Australia: Alcohol Delivery Apps Fuel Harm
As alcohol delivery services spread across Australia, the public health community fears an increase in alcohol harm.
“Jimmy Brings” was one of the first alcohol delivery services which opened up in 2011. Woolworths then bought the start up and currently there are a host of competitive companies in alcohol delivery. Jimmy Brings has since expanded into seven cities, including Brisbane, Melbourne, Adelaide, and most recently Perth.
Health experts are concerned about the spread of alcohol delivery and what it means for on demand alcohol.
We know from heaps of research that the more alcohol is available [and] the easier it is to access, the more we [use alcohol], and the more harms we see from alcohol,” said Julia Stafford, a research fellow with Curtin University’s Alcohol Programs Team, as per ABC.
More alcohol in a community means more problems for police, our hospitals, our ambulance service, and our domestic violence services,” added Ms. Stafford.
One of the biggest problems with alcohol delivery is that it is hard to monitor and enforce rules. Intoxicated people or minors can be delivered alcohol. There is no guarantee that IDs are being checked or whether the parcel is left at the door.
I think it’s a huge and unanswered question currently about how you make sure these home delivery services, how they really are going to be monitored and enforced to make sure they are complying with those responsible service of alcohol obligations,” said Ms. Stafford
Attempts to regulate alcohol delivery
Companies in the alcohol delivery business are able to operate within state laws because delivery drivers hold the same Responsible Service of Alcohol (RSA) credentials as a bartender. This gives them a legal duty of care not to serve intoxicated or underage patrons.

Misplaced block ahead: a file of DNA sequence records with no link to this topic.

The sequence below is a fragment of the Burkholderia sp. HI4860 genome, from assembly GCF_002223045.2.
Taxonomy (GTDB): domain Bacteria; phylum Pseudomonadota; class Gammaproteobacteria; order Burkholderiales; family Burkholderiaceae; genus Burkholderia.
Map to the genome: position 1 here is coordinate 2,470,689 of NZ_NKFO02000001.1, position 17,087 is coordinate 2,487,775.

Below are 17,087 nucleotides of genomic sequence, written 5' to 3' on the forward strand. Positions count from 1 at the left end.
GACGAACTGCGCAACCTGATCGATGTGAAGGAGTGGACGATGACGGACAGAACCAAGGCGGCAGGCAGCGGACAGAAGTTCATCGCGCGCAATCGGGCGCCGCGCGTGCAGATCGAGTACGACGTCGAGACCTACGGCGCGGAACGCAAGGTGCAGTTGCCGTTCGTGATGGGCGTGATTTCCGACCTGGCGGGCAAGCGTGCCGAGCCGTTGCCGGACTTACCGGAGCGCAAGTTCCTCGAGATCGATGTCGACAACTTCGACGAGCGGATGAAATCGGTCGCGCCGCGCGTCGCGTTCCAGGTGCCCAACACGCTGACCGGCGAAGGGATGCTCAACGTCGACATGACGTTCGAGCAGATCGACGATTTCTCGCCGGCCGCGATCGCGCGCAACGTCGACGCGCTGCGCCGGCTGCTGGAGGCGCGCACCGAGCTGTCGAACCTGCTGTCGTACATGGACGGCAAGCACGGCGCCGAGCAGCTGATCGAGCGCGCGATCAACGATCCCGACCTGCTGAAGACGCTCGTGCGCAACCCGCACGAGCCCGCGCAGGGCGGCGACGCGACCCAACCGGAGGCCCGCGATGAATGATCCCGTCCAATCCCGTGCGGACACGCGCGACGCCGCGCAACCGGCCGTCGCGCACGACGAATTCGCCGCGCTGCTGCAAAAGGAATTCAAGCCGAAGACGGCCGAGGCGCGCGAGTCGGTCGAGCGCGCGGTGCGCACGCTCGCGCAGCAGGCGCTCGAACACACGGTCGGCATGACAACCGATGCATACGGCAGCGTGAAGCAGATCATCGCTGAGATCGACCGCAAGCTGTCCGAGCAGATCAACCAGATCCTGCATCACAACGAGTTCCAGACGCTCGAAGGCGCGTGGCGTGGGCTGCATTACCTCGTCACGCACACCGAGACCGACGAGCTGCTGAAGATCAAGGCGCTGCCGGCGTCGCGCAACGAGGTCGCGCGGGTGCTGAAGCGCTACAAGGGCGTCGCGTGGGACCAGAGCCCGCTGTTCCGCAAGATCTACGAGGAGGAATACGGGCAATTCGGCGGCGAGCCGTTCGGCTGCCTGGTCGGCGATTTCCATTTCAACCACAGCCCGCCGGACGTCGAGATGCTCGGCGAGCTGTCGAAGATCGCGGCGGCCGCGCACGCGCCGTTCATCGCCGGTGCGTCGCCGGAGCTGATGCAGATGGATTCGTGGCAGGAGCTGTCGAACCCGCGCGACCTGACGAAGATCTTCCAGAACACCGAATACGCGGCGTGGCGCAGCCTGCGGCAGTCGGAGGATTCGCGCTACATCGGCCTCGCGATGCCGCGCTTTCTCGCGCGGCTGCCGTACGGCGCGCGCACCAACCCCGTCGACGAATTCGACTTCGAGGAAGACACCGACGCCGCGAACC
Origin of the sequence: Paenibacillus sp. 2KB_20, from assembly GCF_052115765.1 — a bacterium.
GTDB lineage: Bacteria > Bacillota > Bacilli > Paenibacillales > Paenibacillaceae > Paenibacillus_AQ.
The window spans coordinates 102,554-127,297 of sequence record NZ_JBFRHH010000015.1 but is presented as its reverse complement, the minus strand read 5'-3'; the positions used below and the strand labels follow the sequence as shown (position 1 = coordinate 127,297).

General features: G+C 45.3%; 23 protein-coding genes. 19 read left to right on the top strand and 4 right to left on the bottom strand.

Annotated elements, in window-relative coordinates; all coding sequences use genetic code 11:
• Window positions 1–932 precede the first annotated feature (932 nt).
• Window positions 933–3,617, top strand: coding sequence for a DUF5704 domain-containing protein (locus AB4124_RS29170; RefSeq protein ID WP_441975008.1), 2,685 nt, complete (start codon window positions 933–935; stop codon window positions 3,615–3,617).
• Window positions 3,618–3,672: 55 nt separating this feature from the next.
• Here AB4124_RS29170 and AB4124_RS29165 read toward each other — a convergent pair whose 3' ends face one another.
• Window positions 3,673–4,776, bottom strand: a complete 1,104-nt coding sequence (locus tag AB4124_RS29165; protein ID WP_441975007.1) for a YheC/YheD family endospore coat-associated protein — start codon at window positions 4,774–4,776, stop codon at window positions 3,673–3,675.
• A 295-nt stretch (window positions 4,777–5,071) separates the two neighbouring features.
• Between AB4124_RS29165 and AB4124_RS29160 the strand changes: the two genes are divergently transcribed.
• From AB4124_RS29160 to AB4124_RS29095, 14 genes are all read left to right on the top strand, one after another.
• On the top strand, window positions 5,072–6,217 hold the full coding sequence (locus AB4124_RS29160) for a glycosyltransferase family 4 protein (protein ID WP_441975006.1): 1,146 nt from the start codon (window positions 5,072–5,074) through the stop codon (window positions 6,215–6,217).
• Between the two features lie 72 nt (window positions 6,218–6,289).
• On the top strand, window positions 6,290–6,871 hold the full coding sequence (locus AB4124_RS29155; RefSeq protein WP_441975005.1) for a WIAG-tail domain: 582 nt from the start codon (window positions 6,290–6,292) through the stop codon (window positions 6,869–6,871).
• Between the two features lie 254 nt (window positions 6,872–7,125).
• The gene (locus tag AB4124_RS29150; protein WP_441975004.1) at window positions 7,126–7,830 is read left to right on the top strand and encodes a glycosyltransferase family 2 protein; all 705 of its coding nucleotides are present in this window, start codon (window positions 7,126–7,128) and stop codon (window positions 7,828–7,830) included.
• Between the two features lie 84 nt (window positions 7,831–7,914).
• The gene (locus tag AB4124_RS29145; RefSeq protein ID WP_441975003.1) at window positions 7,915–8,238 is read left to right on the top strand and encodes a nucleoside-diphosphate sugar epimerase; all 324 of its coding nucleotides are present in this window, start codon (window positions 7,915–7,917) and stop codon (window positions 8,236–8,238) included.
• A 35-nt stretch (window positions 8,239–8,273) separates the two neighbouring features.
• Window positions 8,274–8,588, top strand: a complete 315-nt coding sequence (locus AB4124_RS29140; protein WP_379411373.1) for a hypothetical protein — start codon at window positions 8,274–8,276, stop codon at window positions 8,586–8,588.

The Western Australia government does not intend to put a stop to the delivery business. However they are planning to tighten the laws surrounding on-demand alcohol. While amending the Liquor Act last year, legislation was added to have the ability to make regulations to govern the delivery of alcohol into the home.
We’re not comfortable [with on-demand alcohol delivery]. That’s why we amended the law,” said Racing and Gaming Minister Paul Papalia, as per ABC.
The question is how will delivery be regulated without any supervision and will regulation guarantee minors do not get alcohol?
According to Bradley Woods WA State Australian Hotels Association CEO, there will be no guarantees. He says unlike in a hotel or a bar where there is manager and police supervision and CCTV surveillance alcohol delivery lacks supervision. Mr. Woods also believes that the easy-to-use alcohol delivery services could trivialize the consumption of alcohol.
Australia and the world has already seen that industry self-regulation does not work and is not effective to curb alcohol harm.
What Australia needs is independent statutory regulation of the alcohol industry to achieve reductions in alcohol availability and affordability as well as marketing – and related harms. Considering that the alcohol industry was found to manipulate the National Alcohol Strategy (NAS) while in preparation, the Australian government needs to take strong action to reduce such influence and create an independent policy to protect the people.